Senate Dem: Obama Plan to Store Metadata with Third Parties Must Be Stopped

The Democratic chairman of the Senate Commerce committee is protesting President Obama’s proposal of entrusting third parties with metadata collected for the National Security Agency, saying it opens up “a whole new range of dangerous privacy and security concerns.”


Obama made the proposal this month during a speech on NSA reforms, though White House officials admitted they were still working out the details of what the third-party involvement would entail.

At a Senate Intelligence committee hearing yesterday, Sen. Jay Rockefeller (D-W.Va.), a past chairman of the panel, said “ultimately, the decision rests with Congress – and this senator absolutely opposes contracting out this inherently governmental function.”

“What seems to be lost in this conversation is that every day we face a growing and evolving threat from multiple enemies that could cost American lives. The terrorist threat remains real and ongoing, and the government’s ability to quickly access this data has protected Americans from terrorist attacks,” Rockefeller said. “The hard fact is that our national security interests do not change just because public opinion on an issue fluctuates. The collection and querying of this metadata is not a private sector responsibility. It is fundamentally a government function. I know my colleagues understand.”

The senator continued to say he’s concerned that “any change of our current framework will harm both national security and privacy.”

“While the president has made it clear that he understands our intelligence need for this data, I do not believe we can come up with a better alternative. Here’s why. Practically, we do not have the technical capacity to do so. And certainly, it is impossible to do so without the possibility of massive mistakes or catastrophic privacy violations,” Rockefeller said. “There are hundreds and hundreds of telecommunications companies in this country. They do not want to become agents of the government. They do not want to become the government’s guardians of vast amounts of intelligence data.”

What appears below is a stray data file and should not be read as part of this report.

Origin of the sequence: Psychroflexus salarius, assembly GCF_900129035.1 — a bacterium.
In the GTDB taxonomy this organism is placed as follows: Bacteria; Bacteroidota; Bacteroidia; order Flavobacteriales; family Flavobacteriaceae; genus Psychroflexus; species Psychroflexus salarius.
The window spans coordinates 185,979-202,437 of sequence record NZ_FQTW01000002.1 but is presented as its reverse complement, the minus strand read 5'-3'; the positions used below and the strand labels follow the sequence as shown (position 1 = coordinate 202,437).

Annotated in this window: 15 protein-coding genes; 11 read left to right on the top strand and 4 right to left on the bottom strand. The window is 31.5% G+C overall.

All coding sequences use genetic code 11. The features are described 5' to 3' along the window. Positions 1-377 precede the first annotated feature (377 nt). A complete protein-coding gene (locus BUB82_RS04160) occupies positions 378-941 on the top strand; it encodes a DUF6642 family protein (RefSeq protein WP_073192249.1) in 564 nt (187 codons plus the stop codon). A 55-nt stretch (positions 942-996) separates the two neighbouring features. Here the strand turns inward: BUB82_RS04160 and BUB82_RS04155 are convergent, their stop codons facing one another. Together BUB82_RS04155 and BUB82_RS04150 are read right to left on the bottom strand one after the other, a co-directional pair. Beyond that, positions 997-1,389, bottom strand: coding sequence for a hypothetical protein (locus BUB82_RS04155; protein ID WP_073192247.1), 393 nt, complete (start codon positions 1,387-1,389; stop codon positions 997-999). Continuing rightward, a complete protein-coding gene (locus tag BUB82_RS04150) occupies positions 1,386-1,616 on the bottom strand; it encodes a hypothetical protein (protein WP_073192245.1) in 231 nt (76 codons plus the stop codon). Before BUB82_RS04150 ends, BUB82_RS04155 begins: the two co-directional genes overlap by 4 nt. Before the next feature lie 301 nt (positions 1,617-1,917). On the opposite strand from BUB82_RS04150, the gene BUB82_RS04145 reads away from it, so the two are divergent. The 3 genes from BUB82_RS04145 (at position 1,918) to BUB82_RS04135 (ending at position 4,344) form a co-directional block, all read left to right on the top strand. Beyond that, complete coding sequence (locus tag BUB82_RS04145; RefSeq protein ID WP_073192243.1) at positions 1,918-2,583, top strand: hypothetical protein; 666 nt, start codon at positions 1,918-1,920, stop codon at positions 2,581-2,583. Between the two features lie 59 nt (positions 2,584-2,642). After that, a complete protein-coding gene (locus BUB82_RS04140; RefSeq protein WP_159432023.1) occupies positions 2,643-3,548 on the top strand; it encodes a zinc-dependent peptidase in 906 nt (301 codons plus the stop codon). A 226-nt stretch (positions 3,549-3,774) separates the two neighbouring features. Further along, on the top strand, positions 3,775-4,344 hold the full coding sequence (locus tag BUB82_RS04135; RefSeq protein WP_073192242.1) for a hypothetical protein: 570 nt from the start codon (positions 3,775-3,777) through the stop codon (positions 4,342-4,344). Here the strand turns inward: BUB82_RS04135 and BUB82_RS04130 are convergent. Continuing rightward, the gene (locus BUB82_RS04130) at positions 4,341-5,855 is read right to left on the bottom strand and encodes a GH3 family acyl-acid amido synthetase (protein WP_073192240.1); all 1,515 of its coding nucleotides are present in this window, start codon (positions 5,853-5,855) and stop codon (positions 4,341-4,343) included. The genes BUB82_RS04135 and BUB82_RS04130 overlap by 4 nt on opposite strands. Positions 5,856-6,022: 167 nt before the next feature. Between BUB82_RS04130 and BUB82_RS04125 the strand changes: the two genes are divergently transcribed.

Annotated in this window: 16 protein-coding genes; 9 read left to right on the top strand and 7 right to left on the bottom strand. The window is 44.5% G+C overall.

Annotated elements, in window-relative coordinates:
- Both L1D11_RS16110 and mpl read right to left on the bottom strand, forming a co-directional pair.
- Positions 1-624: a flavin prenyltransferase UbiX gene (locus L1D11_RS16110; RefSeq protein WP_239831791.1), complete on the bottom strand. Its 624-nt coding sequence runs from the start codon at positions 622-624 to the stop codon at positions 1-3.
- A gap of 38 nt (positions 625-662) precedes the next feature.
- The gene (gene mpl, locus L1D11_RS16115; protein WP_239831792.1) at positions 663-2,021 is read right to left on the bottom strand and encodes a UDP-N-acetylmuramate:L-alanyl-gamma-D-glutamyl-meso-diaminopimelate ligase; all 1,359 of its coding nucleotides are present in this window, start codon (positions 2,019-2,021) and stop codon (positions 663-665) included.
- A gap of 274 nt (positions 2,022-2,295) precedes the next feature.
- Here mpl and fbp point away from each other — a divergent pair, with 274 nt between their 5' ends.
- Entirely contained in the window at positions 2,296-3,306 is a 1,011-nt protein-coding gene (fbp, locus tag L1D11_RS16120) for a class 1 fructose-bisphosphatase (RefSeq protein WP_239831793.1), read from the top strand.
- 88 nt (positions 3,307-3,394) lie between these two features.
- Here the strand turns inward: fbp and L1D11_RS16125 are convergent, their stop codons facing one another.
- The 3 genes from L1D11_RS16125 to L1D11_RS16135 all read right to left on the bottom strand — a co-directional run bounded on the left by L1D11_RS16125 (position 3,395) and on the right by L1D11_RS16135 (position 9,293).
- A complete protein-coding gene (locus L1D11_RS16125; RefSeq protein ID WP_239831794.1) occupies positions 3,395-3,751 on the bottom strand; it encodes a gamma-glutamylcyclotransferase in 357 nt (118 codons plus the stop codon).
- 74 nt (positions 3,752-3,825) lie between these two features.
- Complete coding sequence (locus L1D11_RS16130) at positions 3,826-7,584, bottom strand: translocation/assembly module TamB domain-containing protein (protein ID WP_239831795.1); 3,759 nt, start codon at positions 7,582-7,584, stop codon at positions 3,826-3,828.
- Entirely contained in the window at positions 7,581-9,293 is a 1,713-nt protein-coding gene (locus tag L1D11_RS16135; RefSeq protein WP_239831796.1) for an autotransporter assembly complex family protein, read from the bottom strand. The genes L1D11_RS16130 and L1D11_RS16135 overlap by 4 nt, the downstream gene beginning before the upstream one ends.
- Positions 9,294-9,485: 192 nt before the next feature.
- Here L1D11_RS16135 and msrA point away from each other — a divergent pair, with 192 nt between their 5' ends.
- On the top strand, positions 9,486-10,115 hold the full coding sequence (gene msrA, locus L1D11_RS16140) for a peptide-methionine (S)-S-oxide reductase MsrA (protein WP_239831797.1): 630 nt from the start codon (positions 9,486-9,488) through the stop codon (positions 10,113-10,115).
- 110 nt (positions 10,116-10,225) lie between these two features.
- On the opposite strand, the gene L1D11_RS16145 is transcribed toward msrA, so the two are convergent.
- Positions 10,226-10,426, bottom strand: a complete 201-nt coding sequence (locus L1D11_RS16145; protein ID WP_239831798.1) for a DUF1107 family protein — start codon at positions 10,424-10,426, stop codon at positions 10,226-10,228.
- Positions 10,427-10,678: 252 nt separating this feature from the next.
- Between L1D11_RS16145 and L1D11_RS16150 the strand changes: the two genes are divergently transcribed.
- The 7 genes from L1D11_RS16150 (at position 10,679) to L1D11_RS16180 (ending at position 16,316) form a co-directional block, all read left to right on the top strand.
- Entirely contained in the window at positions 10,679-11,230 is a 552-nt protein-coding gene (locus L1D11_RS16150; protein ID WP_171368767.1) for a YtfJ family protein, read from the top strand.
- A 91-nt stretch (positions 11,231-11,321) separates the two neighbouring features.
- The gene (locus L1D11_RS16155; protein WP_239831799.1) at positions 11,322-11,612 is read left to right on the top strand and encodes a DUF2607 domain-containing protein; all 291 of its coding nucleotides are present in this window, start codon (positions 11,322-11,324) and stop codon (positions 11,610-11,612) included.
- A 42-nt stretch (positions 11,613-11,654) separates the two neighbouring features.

“The telecom providers themselves do not want to do this, and for good reason. Telecom companies do not take an oath – they are neither counter-terrorism agencies nor privacy protection organizations. They are businesses, and they are focused on rewarding their shareholders, not protecting privacy or national security.”

Rockefeller further noted that, as chairman of the Commerce committee, he can attest that telecommunications companies “sometimes make empty promises about consumer protection and transparency.”

“My concerns about private providers retaining this data for national security purposes are only heightened by the advent of the multi-billion dollar data broker industry that mines troves of data – including telephone numbers – which it uses to determine our most personal inclinations. One data broker holds as much as 75,000 different data points about each of us including our health and financial status. That is staggering,” he continued. “Further involving the telecom providers in the extended storage of this data for intelligence purposes would not only make that data subject to discovery in civil lawsuits, but it would also make it more vulnerable to theft by hackers or foreign intelligence organizations. Another powerful reason to be against private companies taking responsibility for an inherently governmental function.”


The senator concluded that “moving this data away from the stringent audits and oversight mechanisms that this committee has worked to put in place makes the data more, not less, vulnerable to abuse.”

“…Making the telecom providers keep the metadata for intelligence purposes, where it will need to be searched, will introduce a whole new range of dangerous privacy and security concerns.  I think going down this path will threaten, not strengthen, our ability to protect this country and the American people from terrorist attack and massive invasions of their privacy.”


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